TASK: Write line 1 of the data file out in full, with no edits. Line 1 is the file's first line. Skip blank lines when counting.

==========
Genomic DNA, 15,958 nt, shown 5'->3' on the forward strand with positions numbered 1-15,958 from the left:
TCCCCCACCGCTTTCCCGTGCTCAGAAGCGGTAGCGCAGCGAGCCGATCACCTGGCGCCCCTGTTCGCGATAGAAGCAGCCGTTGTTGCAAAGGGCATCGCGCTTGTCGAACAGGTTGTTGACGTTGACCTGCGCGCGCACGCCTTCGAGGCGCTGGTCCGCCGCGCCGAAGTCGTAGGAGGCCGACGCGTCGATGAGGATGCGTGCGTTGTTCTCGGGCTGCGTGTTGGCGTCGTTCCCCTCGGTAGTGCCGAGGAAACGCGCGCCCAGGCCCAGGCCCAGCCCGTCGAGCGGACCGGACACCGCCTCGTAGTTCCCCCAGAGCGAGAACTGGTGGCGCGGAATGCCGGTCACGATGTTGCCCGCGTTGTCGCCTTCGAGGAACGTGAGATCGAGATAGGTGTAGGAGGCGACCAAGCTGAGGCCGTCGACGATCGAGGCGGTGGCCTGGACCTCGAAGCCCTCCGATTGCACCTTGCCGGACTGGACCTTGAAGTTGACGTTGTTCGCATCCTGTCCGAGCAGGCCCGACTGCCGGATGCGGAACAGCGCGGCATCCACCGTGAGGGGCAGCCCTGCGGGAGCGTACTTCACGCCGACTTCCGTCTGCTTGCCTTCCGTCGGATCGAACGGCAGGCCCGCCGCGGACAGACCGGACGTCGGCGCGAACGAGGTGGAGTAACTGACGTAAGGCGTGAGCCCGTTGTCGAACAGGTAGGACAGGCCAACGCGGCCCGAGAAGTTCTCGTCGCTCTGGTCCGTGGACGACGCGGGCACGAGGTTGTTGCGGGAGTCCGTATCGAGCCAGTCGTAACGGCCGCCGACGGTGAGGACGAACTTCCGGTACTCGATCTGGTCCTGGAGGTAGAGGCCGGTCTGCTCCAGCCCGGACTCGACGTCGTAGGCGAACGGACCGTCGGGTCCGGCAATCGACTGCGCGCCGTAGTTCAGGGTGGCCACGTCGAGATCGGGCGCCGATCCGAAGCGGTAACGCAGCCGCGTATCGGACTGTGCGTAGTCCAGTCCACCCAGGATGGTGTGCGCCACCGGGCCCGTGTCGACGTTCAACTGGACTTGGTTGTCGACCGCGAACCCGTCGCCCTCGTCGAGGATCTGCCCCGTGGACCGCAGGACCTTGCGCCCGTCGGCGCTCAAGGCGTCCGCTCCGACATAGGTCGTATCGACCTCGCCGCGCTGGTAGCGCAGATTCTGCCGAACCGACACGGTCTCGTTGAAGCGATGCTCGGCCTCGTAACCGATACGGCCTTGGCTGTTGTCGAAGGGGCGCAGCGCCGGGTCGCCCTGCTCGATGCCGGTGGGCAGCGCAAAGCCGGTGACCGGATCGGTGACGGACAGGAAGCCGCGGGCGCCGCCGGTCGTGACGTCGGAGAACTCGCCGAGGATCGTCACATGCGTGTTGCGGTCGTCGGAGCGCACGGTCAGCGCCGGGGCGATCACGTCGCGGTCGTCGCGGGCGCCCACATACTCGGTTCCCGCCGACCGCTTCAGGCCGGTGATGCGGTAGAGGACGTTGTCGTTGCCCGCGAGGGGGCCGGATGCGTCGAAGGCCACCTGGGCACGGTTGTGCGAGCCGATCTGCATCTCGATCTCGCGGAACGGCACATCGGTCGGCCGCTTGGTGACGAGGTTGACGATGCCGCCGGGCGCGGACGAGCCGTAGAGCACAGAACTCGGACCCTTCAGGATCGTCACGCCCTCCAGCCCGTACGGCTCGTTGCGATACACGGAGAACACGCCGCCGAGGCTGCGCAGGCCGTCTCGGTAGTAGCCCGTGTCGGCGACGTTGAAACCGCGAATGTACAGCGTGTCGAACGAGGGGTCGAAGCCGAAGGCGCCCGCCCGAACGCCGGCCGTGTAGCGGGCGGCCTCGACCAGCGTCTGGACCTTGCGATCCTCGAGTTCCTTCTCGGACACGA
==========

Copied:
Genomic DNA, 15,958 nt, shown 5'->3' on the forward strand with positions numbered 1-15,958 from the left: